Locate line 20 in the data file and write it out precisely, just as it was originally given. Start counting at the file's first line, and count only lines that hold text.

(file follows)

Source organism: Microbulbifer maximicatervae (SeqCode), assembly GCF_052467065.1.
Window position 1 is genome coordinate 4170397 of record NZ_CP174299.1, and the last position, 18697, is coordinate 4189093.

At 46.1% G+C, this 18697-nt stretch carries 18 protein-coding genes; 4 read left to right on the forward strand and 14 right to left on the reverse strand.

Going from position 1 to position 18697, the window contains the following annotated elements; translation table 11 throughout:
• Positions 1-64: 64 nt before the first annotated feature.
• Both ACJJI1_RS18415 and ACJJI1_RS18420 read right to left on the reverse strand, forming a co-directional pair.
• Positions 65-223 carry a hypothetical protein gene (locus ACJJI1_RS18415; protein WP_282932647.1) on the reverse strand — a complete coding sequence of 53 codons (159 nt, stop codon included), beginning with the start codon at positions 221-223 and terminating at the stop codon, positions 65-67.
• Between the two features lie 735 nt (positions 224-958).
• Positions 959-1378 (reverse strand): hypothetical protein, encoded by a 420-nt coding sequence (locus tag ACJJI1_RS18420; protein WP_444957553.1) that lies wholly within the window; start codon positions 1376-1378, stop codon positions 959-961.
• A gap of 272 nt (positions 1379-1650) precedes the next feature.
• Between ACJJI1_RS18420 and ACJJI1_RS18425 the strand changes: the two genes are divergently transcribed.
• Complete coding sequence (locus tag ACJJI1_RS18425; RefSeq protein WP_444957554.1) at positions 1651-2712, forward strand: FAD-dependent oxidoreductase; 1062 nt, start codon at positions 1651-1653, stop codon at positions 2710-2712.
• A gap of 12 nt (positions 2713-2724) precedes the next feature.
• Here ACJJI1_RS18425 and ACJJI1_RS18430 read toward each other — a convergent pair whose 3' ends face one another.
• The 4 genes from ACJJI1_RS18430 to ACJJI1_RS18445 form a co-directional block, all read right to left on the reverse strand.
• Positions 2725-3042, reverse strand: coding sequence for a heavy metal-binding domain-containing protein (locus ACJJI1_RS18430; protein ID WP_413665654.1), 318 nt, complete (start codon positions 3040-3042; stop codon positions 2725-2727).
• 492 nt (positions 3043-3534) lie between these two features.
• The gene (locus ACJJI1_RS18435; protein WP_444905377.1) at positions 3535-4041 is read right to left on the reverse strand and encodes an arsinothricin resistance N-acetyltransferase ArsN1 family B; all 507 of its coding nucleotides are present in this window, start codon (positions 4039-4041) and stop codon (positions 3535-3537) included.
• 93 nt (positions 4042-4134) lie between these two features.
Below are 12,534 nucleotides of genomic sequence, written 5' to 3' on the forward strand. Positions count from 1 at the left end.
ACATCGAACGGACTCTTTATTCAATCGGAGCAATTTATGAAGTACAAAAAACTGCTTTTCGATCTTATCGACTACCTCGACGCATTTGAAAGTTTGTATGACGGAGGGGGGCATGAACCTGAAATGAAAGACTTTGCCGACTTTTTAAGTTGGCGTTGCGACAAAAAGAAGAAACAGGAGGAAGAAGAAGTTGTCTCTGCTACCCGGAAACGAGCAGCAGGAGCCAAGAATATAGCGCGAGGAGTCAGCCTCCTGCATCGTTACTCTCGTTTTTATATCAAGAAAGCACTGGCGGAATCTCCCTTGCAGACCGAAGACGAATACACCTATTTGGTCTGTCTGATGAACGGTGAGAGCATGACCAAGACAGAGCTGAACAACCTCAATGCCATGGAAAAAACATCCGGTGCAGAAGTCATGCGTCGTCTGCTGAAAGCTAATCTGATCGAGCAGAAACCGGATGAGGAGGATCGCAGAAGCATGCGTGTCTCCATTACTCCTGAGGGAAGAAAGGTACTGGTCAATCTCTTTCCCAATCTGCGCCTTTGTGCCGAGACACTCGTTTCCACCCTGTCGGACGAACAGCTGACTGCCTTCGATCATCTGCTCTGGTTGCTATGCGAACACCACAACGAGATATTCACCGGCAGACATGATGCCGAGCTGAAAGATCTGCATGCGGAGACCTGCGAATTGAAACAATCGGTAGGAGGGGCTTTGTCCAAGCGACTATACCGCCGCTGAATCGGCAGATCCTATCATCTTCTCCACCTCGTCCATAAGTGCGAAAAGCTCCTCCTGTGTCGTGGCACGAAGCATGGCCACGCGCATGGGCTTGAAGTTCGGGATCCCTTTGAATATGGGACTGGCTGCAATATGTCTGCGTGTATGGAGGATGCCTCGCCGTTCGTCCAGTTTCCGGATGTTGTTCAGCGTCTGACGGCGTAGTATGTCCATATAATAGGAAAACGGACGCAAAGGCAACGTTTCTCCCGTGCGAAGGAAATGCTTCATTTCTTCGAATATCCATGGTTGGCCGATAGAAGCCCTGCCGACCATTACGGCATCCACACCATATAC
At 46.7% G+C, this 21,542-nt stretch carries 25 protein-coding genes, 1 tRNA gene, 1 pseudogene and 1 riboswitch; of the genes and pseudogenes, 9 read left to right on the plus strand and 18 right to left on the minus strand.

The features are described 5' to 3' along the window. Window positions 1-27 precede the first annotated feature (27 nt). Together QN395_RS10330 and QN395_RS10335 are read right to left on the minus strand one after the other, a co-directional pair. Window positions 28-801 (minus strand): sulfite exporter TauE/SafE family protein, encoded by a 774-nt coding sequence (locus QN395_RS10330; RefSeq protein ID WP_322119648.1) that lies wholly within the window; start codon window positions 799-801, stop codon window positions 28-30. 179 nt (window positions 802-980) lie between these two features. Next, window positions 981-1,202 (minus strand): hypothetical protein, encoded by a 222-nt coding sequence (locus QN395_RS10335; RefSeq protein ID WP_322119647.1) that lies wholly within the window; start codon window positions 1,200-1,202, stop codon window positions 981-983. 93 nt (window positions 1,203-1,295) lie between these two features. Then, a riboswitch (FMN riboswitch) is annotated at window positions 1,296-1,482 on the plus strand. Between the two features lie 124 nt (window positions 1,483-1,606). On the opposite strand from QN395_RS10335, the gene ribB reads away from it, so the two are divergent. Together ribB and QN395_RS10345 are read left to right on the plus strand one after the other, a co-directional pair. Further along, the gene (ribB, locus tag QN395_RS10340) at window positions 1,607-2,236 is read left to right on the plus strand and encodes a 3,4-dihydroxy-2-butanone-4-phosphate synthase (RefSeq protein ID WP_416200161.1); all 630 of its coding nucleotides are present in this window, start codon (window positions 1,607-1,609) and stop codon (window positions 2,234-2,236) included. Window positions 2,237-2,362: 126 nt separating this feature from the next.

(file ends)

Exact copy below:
Below are 12,534 nucleotides of genomic sequence, written 5' to 3' on the forward strand. Positions count from 1 at the left end.